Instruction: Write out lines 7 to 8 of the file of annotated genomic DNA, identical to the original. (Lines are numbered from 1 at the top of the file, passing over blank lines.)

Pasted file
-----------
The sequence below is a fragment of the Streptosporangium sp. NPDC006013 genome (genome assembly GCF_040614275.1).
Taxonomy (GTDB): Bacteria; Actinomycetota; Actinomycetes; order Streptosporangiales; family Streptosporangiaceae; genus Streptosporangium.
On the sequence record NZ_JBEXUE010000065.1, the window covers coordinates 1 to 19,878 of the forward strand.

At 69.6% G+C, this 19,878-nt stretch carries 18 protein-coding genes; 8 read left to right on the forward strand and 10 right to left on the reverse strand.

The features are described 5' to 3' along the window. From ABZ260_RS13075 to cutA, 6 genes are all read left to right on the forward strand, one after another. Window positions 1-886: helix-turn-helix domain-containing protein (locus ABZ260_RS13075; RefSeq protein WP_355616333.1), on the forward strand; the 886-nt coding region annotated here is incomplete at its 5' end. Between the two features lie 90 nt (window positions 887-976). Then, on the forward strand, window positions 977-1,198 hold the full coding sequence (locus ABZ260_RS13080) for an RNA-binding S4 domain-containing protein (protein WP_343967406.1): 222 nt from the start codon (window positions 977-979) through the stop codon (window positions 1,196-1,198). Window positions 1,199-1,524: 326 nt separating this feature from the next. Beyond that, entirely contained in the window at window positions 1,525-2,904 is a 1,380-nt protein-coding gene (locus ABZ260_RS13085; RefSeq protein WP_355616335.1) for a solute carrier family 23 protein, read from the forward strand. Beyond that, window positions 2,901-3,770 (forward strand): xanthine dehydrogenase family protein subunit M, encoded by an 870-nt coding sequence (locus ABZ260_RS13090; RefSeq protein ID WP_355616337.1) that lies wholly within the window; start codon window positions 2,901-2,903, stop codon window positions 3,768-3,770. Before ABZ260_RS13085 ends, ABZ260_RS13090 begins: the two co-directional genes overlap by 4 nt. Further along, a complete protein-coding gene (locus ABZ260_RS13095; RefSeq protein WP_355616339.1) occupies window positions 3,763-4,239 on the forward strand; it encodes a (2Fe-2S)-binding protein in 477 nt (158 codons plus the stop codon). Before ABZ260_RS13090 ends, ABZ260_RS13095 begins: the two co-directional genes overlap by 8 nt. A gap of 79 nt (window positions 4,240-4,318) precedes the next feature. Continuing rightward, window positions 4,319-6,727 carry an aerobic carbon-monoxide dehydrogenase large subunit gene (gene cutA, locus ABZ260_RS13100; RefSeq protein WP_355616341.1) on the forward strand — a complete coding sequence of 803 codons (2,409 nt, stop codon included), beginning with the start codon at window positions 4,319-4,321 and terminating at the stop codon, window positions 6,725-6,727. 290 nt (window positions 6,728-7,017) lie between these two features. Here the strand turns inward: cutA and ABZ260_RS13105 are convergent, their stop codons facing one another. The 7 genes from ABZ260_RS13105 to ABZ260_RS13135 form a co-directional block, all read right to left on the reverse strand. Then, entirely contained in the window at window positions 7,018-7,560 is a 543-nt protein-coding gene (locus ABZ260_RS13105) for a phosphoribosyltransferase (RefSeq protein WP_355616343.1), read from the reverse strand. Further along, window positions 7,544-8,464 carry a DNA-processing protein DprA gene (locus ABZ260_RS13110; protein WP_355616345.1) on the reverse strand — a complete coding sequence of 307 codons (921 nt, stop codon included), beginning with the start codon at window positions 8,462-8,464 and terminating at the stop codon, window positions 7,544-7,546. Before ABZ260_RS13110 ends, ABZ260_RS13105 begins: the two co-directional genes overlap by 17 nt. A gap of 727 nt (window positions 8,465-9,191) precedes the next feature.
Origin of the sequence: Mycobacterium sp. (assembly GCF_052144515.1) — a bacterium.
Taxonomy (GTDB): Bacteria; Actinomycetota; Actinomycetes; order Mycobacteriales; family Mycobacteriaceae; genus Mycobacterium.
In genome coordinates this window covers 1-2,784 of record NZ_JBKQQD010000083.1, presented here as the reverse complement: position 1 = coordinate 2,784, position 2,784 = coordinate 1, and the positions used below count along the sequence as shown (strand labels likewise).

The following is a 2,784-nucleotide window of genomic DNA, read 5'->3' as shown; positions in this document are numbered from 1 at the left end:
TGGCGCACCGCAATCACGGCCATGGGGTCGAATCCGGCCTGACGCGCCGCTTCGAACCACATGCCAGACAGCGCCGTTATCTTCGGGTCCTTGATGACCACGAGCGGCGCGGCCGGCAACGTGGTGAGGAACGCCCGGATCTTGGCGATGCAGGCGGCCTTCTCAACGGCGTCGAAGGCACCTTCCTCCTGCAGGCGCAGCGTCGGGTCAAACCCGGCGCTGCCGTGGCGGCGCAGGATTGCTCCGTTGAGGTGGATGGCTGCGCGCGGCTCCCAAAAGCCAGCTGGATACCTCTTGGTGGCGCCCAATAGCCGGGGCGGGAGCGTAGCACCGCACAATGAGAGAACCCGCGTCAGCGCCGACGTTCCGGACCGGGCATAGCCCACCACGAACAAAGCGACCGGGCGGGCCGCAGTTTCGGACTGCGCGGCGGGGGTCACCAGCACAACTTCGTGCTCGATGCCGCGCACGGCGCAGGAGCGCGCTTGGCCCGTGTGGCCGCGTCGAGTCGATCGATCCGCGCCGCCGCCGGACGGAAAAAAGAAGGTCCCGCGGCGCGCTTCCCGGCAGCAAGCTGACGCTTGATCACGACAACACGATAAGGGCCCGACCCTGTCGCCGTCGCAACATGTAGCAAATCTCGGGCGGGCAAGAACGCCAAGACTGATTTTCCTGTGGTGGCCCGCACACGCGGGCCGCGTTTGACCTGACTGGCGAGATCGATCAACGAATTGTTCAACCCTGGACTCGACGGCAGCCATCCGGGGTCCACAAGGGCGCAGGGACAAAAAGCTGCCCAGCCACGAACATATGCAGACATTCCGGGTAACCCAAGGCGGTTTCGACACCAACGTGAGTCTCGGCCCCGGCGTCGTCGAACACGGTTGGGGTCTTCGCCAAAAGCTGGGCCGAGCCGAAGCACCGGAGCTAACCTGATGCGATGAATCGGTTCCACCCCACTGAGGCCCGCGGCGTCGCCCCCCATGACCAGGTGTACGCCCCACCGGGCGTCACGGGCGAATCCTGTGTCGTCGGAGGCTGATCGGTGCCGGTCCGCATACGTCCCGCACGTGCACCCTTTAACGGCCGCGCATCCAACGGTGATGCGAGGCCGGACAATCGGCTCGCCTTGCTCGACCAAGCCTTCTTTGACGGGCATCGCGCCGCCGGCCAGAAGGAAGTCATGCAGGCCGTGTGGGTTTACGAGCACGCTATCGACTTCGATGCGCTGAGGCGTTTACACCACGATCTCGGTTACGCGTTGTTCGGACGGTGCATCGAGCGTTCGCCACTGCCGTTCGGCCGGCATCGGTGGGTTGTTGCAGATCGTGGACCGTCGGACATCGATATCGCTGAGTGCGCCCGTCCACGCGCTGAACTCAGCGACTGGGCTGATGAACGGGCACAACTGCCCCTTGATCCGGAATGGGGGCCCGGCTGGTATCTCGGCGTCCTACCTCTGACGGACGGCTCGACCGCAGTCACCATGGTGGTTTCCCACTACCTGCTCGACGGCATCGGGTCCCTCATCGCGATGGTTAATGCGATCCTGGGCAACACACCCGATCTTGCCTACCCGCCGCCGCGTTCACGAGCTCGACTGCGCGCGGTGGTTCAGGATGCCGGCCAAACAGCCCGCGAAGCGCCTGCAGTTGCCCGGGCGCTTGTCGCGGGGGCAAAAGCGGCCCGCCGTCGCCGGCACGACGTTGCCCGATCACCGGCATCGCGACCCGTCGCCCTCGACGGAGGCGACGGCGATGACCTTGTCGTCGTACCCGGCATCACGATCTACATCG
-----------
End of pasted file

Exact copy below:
Taxonomy (GTDB): Bacteria; Actinomycetota; Actinomycetes; order Mycobacteriales; family Mycobacteriaceae; genus Mycobacterium.
In genome coordinates this window covers 1-2,784 of record NZ_JBKQQD010000083.1, presented here as the reverse complement: position 1 = coordinate 2,784, position 2,784 = coordinate 1, and the positions used below count along the sequence as shown (strand labels likewise).